Nearly every drop of rainfall that hits Illinois flows west and down to the Mississippi Gulf, carrying with it our soil and our runoff nutrients. Nitrogen and phosphorus pollution comes from wastewater treatment plants, industrial sources — and from fertilizers and manure from farms.
This nutrient runoff has lead to a “Dead Zone” in the Gulf of Mexico estimated to be 6,000 square miles or the size of New Jersey. The problems aren’t just downstream — nutrient pollution has degraded quality and safety of drinking water in many Illinois communities.
To fix the dead zone in the Gulf, Illinois joined 10 states along the Mississippi to draft a Nutrient Loss Reduction Strategy (NLRS) to layout how the state will voluntarily reduce our runoff pollution. The plan aims to decrease the state’s phosphorus load by 25% and the nitrogen load by 15% by 2025. The future goal is to decrease both loads by 45%.
One way to reduce nutrient runoff from farmland is by using conservation practices that build healthy soil. Healthy soil can better filter water and retain more nutrients, rather than it wash downstream.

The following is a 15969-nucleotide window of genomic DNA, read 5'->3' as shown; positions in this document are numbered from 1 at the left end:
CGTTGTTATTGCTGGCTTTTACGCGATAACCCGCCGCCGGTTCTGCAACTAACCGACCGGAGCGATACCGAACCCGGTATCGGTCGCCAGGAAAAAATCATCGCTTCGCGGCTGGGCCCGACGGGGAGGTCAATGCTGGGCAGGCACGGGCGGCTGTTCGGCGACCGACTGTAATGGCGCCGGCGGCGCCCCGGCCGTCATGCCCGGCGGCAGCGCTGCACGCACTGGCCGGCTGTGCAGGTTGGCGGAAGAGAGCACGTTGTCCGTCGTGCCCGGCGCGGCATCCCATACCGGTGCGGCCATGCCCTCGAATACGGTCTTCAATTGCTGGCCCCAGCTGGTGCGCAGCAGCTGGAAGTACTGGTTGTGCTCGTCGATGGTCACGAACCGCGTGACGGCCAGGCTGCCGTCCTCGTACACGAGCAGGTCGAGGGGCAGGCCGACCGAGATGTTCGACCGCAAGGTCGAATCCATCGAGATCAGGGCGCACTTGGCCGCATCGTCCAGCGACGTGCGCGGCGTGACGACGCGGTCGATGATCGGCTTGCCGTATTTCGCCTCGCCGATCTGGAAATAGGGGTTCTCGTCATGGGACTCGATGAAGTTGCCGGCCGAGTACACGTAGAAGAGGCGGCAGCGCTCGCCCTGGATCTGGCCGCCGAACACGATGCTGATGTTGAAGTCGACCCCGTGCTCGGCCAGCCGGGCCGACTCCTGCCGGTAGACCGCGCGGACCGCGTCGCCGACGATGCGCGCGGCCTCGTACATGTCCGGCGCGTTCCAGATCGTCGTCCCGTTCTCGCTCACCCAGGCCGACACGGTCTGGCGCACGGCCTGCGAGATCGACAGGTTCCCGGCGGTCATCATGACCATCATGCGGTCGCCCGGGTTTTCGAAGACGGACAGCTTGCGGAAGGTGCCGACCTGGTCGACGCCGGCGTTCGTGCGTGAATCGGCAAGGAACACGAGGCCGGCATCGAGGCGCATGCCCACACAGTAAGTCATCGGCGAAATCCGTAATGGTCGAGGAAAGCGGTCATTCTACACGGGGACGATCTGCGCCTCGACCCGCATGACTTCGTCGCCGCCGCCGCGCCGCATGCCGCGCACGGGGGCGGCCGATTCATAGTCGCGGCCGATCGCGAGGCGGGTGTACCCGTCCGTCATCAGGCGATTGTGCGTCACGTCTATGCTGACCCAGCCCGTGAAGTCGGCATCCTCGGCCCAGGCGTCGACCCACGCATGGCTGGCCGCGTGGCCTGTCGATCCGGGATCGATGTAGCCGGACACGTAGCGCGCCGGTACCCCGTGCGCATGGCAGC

A report by the Delta Institute in Chicago (LINK), indicated that Illinois leases leases over 75,000 acres of public land to farmers. Illinois Department of Natural Resources leases 35,000 acres alone. Many of those lands are along the state’s most sensitive waterways, parks and natural areas. But the agricultural leases don’t require tenants take basic conservation measures to prevent nutrient pollution.
We are urging state agencies to require conservation on public lands leased for farming. As one of the largest landowners, the state of Illinois can model the measures that landowners can take to protect soil health and water quality. By establishing conservation practices on the 75,000 acres leased by Illinois, the state will be in a much better position to achieve the goals in the NLRS.
Requiring conservation measures on public farmland will not only benefit the ecosystem in the Gulf, it will greatly improve livelihood, protect our drinking water, and the ecosystem right here.